Saturday, November 7, 2015

Saturday Matinee – Cosi Fan Tutte in Santa Monica (via Lyon)

I thought I discussed this 2011 French production of Cosi fan tutte in my own blog when excerpts of it appeared on YT a year or so ago. But apparently it was in the comments section in another blogger’s domain (most likely The Earwormwho has written extensively on other Cosi productions). I was drawn to it at the time because I was looking for anything that German tenor Daniel Behle was involved in. Meanwhile, there are other good performances here, and it's yet another take on the "lovers on vacation" theme—this time in Southern California.

This is another “not happily ever after” Cosi. In this production—as happens so often these daysit turns out that the couples were not well matched to begin with; and three of the six principals clearly are not pleased by the final outcome of Don Alfonso's experiment. I offer this tidbit not as a spoiler, but as an enticement to take some time with the performance.

This transfer is not perfect. There are some hiccups, stutters, and skips; but not enough to spoil the performance—and it’s free.

Lionel Lhote (Don Alfonso)
Daniel Behle (Ferrando)
Vito Priante (Guglielmo)
Maria Bengtsson (Fiordiligi)
Tove Dahlberg (Dorabella)
Elena Galitskaya (Despina)

Orchestre et Choeurs de l'Opéra de Lyon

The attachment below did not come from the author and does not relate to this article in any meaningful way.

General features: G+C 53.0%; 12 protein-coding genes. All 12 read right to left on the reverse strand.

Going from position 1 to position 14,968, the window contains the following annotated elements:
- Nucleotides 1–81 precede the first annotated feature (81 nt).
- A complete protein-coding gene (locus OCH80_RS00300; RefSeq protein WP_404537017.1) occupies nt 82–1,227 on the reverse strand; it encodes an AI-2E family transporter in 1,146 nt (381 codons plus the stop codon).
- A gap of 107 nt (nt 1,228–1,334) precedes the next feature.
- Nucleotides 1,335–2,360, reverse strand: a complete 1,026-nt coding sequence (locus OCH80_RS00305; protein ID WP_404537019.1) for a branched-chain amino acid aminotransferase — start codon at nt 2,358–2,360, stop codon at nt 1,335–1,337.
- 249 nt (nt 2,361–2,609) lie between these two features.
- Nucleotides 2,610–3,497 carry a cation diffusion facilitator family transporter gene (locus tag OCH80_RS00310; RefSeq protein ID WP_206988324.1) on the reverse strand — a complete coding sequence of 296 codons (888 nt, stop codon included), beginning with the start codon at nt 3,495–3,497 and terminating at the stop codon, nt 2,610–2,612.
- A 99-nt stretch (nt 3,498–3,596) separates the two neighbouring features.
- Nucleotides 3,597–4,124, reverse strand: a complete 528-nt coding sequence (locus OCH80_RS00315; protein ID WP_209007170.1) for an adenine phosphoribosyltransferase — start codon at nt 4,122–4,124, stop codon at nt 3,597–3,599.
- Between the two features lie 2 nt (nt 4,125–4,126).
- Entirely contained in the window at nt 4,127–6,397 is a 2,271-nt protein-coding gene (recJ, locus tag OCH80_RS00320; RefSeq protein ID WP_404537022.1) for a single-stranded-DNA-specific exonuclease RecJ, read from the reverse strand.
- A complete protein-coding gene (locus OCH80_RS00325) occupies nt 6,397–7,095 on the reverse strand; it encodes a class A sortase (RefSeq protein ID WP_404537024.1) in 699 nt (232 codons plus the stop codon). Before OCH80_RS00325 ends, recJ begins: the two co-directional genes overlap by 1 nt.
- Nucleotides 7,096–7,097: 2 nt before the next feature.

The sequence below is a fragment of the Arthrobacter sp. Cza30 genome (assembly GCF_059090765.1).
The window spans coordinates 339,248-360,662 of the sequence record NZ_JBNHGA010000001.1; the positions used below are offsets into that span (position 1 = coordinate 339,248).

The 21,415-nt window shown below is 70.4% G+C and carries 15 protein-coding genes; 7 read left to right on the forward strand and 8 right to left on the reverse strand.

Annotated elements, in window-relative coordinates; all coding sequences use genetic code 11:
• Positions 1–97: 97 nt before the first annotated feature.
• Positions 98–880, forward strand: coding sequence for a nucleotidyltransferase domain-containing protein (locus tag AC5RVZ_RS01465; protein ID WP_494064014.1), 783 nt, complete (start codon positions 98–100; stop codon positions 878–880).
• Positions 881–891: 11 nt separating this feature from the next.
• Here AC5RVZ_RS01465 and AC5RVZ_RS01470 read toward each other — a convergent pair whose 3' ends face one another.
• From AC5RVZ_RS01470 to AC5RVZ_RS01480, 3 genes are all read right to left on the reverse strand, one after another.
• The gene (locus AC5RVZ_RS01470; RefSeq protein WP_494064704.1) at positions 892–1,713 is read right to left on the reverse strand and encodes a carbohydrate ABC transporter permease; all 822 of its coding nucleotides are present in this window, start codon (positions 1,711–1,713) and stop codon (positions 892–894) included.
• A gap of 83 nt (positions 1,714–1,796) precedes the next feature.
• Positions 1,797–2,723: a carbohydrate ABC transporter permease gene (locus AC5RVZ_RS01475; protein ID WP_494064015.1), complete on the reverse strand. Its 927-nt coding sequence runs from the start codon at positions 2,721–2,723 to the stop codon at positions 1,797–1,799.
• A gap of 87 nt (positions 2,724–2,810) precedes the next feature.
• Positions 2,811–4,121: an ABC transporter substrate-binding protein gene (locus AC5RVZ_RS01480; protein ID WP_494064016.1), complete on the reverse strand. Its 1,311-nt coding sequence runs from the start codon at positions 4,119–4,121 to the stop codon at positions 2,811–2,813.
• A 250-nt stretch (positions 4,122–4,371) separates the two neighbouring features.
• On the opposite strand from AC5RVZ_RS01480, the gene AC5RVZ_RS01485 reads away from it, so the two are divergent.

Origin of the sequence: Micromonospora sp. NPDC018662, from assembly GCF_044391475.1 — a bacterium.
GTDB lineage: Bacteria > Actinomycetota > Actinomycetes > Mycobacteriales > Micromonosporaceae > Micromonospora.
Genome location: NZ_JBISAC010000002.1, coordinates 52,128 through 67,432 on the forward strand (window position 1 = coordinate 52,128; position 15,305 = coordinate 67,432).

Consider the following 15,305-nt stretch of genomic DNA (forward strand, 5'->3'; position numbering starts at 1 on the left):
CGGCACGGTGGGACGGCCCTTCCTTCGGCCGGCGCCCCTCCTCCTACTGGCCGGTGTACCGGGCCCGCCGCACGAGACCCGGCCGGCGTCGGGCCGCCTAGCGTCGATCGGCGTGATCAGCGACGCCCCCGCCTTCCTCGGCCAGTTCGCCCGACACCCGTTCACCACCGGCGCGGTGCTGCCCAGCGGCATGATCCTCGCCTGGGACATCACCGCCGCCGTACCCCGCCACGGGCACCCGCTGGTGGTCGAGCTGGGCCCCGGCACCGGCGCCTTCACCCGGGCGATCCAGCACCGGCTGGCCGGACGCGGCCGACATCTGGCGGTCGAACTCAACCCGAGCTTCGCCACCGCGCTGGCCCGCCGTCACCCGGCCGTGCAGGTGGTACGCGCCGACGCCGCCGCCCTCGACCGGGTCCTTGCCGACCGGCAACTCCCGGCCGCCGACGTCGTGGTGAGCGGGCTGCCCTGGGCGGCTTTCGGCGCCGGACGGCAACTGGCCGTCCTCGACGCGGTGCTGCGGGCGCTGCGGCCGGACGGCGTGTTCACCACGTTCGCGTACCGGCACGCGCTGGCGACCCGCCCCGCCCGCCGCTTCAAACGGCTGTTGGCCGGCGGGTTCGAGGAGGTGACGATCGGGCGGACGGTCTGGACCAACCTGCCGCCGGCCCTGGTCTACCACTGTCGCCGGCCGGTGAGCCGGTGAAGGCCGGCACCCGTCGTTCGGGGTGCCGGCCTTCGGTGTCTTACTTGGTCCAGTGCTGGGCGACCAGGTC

Stefano Montanari (conductor) 
Adrian Noble (stage director)
Recorded in 2011 at the Opéra National de Lyon

Friday, November 6, 2015

Gratuitous Friday – Luca Pisaroni Sings Schwanengesang Excerpts

It is a blessing to Liederlieber everywhere that Luca Pisaroni is one of our great opera singers who continues to perform in recital. Bringing some stage presence to the concert stage is never a bad thing. 

Here are the six Heine settings from Schubert's Schwanengesang, performed in Chicago this past September, while LP (and his entourage--apparently Tristan appeared again in his acclaimed portrayal of "the Count's Dog") were there for the Lyric Opera's production of Le Nozze di Figaro

I love the viewer comment on YT that LP is "clearly...a bit stressed..." D'ya think that's not stress, but maybe—oh I don't know—acting? I mean, these Heine poems are not exactly happy-go-lucky little ditties! (Are any Heine poems happy-go-lucky?)